This series of articles discusses the physical nature of the tarot cards, what they mean and how they are used.
Tarot Cards contain the same suits as Spanish and Italian playing cards: Batons, Coins, Cups, and Swords. The first suit is Batons they are said to represent peasants or fire and take the shape of the club. Coins represent merchants or earth and take the shape of diamonds. Cups represent chalices, churchmen and water and take the shape of hearts. Swords represent aristocracy, lords, knights and air taking the shape of the spade. There are fourteen cards per suit and four court cards (king, Queen, Knight and Page). However what defines tarot cards is the twenty- two extra cards known as the trumps or major arcana. The pack is divided in to two sets with the tenth trump the wheel of fortune representing the turning point between the first set which is the development of the world outside and the second set representing the world within oneself.
Many including tarot author Eden Gray (20th Century) believe the major arcana represent the fools journey through life. However some people believe the cards begin with the fool and result in the world. Others argue that the cards begin with the world and end with the fool. Both sides expressing life with very different outcomes on the one hand people are born fools and gain the world on the other they are born with the world and end up fools.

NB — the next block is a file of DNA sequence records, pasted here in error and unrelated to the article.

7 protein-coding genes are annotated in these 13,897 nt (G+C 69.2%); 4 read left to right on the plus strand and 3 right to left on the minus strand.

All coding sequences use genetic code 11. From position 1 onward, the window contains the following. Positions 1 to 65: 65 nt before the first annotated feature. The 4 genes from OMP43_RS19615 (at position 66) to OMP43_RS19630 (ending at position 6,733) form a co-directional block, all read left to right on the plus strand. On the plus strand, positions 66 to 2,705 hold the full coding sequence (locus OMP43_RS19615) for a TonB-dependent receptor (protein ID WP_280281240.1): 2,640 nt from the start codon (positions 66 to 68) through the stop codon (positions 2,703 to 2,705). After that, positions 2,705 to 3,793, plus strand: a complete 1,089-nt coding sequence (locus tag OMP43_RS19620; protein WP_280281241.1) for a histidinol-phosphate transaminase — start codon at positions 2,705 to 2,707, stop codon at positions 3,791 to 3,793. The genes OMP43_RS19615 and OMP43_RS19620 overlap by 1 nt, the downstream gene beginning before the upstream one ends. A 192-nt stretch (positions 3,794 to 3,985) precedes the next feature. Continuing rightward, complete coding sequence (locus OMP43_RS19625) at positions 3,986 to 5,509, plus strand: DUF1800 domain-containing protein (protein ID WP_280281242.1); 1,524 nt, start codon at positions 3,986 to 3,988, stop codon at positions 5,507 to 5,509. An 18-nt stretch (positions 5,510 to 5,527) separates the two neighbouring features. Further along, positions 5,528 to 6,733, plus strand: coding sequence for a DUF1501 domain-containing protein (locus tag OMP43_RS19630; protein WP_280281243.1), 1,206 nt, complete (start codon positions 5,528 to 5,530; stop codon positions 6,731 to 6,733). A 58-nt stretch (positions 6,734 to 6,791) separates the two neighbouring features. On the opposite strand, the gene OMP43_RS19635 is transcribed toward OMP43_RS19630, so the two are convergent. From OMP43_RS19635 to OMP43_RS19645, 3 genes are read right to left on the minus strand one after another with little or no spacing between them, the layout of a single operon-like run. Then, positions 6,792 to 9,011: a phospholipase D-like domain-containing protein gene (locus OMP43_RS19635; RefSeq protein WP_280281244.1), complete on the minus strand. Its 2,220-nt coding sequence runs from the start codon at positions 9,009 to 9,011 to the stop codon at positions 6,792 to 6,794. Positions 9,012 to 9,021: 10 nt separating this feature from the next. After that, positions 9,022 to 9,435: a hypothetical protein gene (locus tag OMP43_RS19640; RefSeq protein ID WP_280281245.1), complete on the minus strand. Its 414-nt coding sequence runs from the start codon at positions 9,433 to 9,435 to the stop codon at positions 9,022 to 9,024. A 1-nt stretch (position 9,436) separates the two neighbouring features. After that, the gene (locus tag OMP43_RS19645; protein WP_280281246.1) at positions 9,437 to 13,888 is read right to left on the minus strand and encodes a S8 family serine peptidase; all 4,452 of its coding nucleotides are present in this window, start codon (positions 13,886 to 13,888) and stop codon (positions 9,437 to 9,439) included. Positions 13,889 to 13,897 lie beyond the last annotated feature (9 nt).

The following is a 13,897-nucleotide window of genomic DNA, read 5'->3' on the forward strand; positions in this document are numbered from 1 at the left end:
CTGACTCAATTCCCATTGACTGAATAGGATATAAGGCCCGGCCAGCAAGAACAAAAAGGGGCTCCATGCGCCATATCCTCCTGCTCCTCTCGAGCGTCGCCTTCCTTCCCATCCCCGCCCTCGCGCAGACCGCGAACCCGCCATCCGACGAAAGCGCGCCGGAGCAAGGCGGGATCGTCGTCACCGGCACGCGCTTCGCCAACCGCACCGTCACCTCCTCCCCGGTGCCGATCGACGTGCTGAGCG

Tarot cards are used to access the unconscious. The cards are said to represent what cannot be expressed through words. Many occults believe that the cards communicate secret information to be interpreted in the future. The cards have been used in psychology with patients picking a card that they identify with. This was common practice for Sigmund Freud but is no longer a popular method. Tarot is still used today as a means of education for students learning about the renaissance era.